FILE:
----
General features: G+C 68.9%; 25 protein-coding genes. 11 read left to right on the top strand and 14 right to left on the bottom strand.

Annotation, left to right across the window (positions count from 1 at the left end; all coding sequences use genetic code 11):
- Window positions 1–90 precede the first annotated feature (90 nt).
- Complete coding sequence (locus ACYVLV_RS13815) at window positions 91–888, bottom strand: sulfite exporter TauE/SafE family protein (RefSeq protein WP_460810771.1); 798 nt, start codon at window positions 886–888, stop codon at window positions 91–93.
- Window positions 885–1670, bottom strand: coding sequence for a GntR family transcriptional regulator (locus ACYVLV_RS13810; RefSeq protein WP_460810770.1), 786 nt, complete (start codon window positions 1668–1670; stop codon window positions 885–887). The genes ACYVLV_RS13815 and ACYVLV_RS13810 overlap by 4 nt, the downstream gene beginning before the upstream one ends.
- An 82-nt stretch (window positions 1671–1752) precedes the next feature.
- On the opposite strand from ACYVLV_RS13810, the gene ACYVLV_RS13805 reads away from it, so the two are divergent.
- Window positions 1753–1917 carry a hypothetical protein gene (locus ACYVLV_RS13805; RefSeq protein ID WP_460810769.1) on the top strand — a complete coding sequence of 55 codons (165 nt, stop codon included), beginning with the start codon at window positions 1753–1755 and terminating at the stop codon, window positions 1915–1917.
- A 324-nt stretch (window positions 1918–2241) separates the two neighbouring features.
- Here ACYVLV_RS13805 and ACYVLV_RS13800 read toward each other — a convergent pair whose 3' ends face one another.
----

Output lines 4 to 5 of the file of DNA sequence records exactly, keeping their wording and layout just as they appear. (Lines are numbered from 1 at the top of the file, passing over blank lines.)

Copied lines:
- Complete coding sequence (locus ACYVLV_RS13815) at window positions 91–888, bottom strand: sulfite exporter TauE/SafE family protein (RefSeq protein WP_460810771.1); 798 nt, start codon at window positions 886–888, stop codon at window positions 91–93.
- Window positions 885–1670, bottom strand: coding sequence for a GntR family transcriptional regulator (locus ACYVLV_RS13810; RefSeq protein WP_460810770.1), 786 nt, complete (start codon window positions 1668–1670; stop codon window positions 885–887). The genes ACYVLV_RS13815 and ACYVLV_RS13810 overlap by 4 nt, the downstream gene beginning before the upstream one ends.